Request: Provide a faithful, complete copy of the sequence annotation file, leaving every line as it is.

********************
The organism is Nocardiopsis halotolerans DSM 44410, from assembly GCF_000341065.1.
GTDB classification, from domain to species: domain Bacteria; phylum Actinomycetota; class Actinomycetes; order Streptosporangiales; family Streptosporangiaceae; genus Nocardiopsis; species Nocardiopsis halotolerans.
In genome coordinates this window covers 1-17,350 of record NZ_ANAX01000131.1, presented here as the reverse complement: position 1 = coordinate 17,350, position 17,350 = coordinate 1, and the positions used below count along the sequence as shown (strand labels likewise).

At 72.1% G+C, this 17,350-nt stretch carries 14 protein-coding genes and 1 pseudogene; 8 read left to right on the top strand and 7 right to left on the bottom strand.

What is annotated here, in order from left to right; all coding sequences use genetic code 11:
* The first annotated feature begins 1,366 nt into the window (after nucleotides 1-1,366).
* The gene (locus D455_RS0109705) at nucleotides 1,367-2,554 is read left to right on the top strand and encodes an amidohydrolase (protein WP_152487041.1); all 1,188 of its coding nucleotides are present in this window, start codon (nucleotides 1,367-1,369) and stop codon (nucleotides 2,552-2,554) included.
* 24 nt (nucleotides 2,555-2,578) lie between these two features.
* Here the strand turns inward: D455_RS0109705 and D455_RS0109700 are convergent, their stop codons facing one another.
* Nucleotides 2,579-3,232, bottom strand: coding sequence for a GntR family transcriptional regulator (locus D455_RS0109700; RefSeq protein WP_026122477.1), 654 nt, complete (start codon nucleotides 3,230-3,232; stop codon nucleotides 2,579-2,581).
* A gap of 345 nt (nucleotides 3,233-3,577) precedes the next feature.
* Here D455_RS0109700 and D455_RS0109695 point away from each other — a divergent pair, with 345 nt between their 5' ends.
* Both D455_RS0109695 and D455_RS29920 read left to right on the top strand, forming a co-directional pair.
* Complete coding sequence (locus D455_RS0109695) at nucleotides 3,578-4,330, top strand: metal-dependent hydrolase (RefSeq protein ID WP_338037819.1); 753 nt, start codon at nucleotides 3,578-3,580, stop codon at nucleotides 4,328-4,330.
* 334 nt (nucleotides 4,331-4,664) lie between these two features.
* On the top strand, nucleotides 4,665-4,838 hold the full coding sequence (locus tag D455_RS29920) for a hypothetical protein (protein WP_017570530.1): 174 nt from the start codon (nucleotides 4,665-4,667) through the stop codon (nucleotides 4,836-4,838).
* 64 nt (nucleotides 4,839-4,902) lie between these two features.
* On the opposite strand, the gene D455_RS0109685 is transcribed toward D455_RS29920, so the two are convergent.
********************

The organism is Nocardiopsis halotolerans DSM 44410, from assembly GCF_000341065.1.
GTDB classification, from domain to species: domain Bacteria; phylum Actinomycetota; class Actinomycetes; order Streptosporangiales; family Streptosporangiaceae; genus Nocardiopsis; species Nocardiopsis halotolerans.
In genome coordinates this window covers 1-17,350 of record NZ_ANAX01000131.1, presented here as the reverse complement: position 1 = coordinate 17,350, position 17,350 = coordinate 1, and the positions used below count along the sequence as shown (strand labels likewise).

At 72.1% G+C, this 17,350-nt stretch carries 14 protein-coding genes and 1 pseudogene; 8 read left to right on the top strand and 7 right to left on the bottom strand.

What is annotated here, in order from left to right; all coding sequences use genetic code 11:
* The first annotated feature begins 1,366 nt into the window (after nucleotides 1-1,366).
* The gene (locus D455_RS0109705) at nucleotides 1,367-2,554 is read left to right on the top strand and encodes an amidohydrolase (protein WP_152487041.1); all 1,188 of its coding nucleotides are present in this window, start codon (nucleotides 1,367-1,369) and stop codon (nucleotides 2,552-2,554) included.
* 24 nt (nucleotides 2,555-2,578) lie between these two features.
* Here the strand turns inward: D455_RS0109705 and D455_RS0109700 are convergent, their stop codons facing one another.
* Nucleotides 2,579-3,232, bottom strand: coding sequence for a GntR family transcriptional regulator (locus D455_RS0109700; RefSeq protein WP_026122477.1), 654 nt, complete (start codon nucleotides 3,230-3,232; stop codon nucleotides 2,579-2,581).
* A gap of 345 nt (nucleotides 3,233-3,577) precedes the next feature.
* Here D455_RS0109700 and D455_RS0109695 point away from each other — a divergent pair, with 345 nt between their 5' ends.
* Both D455_RS0109695 and D455_RS29920 read left to right on the top strand, forming a co-directional pair.
* Complete coding sequence (locus D455_RS0109695) at nucleotides 3,578-4,330, top strand: metal-dependent hydrolase (RefSeq protein ID WP_338037819.1); 753 nt, start codon at nucleotides 3,578-3,580, stop codon at nucleotides 4,328-4,330.
* 334 nt (nucleotides 4,331-4,664) lie between these two features.
* On the top strand, nucleotides 4,665-4,838 hold the full coding sequence (locus tag D455_RS29920) for a hypothetical protein (protein WP_017570530.1): 174 nt from the start codon (nucleotides 4,665-4,667) through the stop codon (nucleotides 4,836-4,838).
* 64 nt (nucleotides 4,839-4,902) lie between these two features.
* On the opposite strand, the gene D455_RS0109685 is transcribed toward D455_RS29920, so the two are convergent.